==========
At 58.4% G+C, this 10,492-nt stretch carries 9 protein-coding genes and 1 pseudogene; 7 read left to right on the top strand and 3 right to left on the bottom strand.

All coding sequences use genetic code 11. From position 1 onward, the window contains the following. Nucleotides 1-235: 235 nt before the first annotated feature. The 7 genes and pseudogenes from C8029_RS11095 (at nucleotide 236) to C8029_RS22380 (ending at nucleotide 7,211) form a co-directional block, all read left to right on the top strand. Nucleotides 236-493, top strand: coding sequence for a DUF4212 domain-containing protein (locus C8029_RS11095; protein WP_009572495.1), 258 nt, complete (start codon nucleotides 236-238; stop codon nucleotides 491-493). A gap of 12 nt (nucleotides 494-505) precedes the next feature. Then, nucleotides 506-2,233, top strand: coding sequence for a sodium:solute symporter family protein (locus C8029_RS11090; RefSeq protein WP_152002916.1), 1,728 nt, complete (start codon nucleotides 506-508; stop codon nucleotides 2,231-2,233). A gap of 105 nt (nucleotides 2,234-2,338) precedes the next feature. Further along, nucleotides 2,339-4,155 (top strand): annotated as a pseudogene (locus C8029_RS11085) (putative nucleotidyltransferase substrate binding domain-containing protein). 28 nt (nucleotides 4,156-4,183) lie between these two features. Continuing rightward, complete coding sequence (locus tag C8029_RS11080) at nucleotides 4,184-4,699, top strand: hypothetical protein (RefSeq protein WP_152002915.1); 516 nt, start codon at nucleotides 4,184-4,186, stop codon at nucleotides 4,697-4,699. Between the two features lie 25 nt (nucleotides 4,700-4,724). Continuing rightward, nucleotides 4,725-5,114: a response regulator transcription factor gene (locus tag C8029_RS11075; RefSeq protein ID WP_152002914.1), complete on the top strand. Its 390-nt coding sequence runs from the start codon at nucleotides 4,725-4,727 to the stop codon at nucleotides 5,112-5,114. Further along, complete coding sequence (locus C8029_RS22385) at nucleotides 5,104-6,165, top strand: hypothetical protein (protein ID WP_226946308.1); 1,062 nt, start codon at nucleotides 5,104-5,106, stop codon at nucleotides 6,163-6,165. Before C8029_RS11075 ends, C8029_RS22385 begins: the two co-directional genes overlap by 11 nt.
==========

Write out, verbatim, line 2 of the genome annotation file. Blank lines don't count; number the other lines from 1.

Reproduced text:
All coding sequences use genetic code 11. From position 1 onward, the window contains the following. Nucleotides 1-235: 235 nt before the first annotated feature. The 7 genes and pseudogenes from C8029_RS11095 (at nucleotide 236) to C8029_RS22380 (ending at nucleotide 7,211) form a co-directional block, all read left to right on the top strand. Nucleotides 236-493, top strand: coding sequence for a DUF4212 domain-containing protein (locus C8029_RS11095; protein WP_009572495.1), 258 nt, complete (start codon nucleotides 236-238; stop codon nucleotides 491-493). A gap of 12 nt (nucleotides 494-505) precedes the next feature. Then, nucleotides 506-2,233, top strand: coding sequence for a sodium:solute symporter family protein (locus C8029_RS11090; RefSeq protein WP_152002916.1), 1,728 nt, complete (start codon nucleotides 506-508; stop codon nucleotides 2,231-2,233). A gap of 105 nt (nucleotides 2,234-2,338) precedes the next feature. Further along, nucleotides 2,339-4,155 (top strand): annotated as a pseudogene (locus C8029_RS11085) (putative nucleotidyltransferase substrate binding domain-containing protein). 28 nt (nucleotides 4,156-4,183) lie between these two features. Continuing rightward, complete coding sequence (locus tag C8029_RS11080) at nucleotides 4,184-4,699, top strand: hypothetical protein (RefSeq protein WP_152002915.1); 516 nt, start codon at nucleotides 4,184-4,186, stop codon at nucleotides 4,697-4,699. Between the two features lie 25 nt (nucleotides 4,700-4,724). Continuing rightward, nucleotides 4,725-5,114: a response regulator transcription factor gene (locus tag C8029_RS11075; RefSeq protein ID WP_152002914.1), complete on the top strand. Its 390-nt coding sequence runs from the start codon at nucleotides 4,725-4,727 to the stop codon at nucleotides 5,112-5,114. Further along, complete coding sequence (locus C8029_RS22385) at nucleotides 5,104-6,165, top strand: hypothetical protein (protein ID WP_226946308.1); 1,062 nt, start codon at nucleotides 5,104-5,106, stop codon at nucleotides 6,163-6,165. Before C8029_RS11075 ends, C8029_RS22385 begins: the two co-directional genes overlap by 11 nt.